How Shah Rukh Khan helped shooter Seema Tomar set her sights on the WC silver medal
If you have watched the recent Tapsee Pannu-starrer Saand Ki Aankh, then you would know about Indian shooter Seema Tomar, even if you are not a sports fan.
Her life story is nothing short of extraordinary. Hailing from a small village, Johri, in the Baghpat district of Uttar Pradesh, she has broken many barriers to be where she is today. Seema is the first and the only Indian woman to win a silver medal in trap shooting at the World Cup.
A little bit of the credit for that silver is owed to an unlikely person — Bollywood superstar Shah Rukh Khan. Speaking about her win, Seema recounts that, at the International Shooting Sport Federation World Cup in 2010, she had missed the first three targets. She fondly remembers,
“I had made it to the finals for the first time and my hands and legs were trembling. After missing the first three targets I suddenly remembered Shah Rukh Khan’s ‘yeh 70 minute’ dialogue from his movie Chak De! India. I told myself - ‘Seema, these 30 minutes will never come back in your life, so do you want to look back and cry or look back with joy’. I instantly felt this energy and I changed my game.”
Seema is also a fan of Akshay Kumar and watches the actor’s movies regularly. She is particularly fond of films based on real-life, she shares.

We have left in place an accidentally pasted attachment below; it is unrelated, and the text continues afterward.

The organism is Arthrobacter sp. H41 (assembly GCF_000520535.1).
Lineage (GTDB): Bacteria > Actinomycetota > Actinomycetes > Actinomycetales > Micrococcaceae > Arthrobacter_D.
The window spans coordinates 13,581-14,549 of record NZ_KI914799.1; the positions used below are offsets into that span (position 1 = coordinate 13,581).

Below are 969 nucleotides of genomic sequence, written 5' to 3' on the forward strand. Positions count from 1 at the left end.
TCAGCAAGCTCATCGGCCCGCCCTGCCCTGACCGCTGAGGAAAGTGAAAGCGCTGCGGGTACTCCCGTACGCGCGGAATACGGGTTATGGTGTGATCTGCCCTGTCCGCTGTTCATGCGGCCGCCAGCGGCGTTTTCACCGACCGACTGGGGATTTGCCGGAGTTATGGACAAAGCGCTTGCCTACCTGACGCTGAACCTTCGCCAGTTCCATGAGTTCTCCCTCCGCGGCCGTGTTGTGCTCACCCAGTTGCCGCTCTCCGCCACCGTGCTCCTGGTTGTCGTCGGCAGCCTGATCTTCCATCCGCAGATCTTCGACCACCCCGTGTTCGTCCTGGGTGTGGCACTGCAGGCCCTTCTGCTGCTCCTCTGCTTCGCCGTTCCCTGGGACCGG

Born in a conservative, patriarchal family, where women were not allowed to step out of the confines of the house, Seema’s journey was made possible by her mother, Prakashi Tomar, and aunt, Chandro Tomar, who are popularly known as shooter dadis (grannies). Now, at 82 and 87, Prakashi and Chandro are India’s oldest sharpshooters, having won several medals and accolades.
Speaking of their contribution to her success, Seema says,
“It wouldn't have been possible without them. I was interested in sports from an early age. They came into it (shooting) at that age, so that the kids could participate and get jobs later. They didn't let age come in the way, that was a very big inspiration for me.”
Seema’s niece, Shefali, (Chandro’s granddaughter), her sister, Rekha, and several others, including the boys in the family, too, have taken to shooting. “Ours is the largest family of shooters with so many children involved in the sport,” laughs Seema.
Their neighbours and relatives initially mocked and ridiculed them, but their success helped changed the community’s mindset.
While things have improved somewhat in Johri as far as gender equality is concerned thanks to the Tomars, Seema says there is still a long way to go for most Indian villages.
“These things [about gender inequality] are still there. In my village, things have changed to an extent, but in most other villages this thing is still there — that only boys can go out, or play sports, or eat certain things. Girls are still shackled to a large extent,” says Seema.
While this problem is perhaps more extreme in rural India, urban India is not entirely alien to gender inequality. Several women, both in rural and urban India, still have to break multiple barriers every day, including those in their family, their immediate society, and their professional world. So what is Seema’s message for them?
“I would like to say that you need to have that passion in you, whether it is for sports, academics, or other fields. What is foremost is how strongly you want something. Then, you should speak to your family and if they are not keen then try to convince them.
My message to parents would be, if your child wants to get into some activity, at least give them a chance. And, once they get a chance, you never know what that child can achieve and how far they can go.”
(Edited by Athirupa Geetha Manichandar)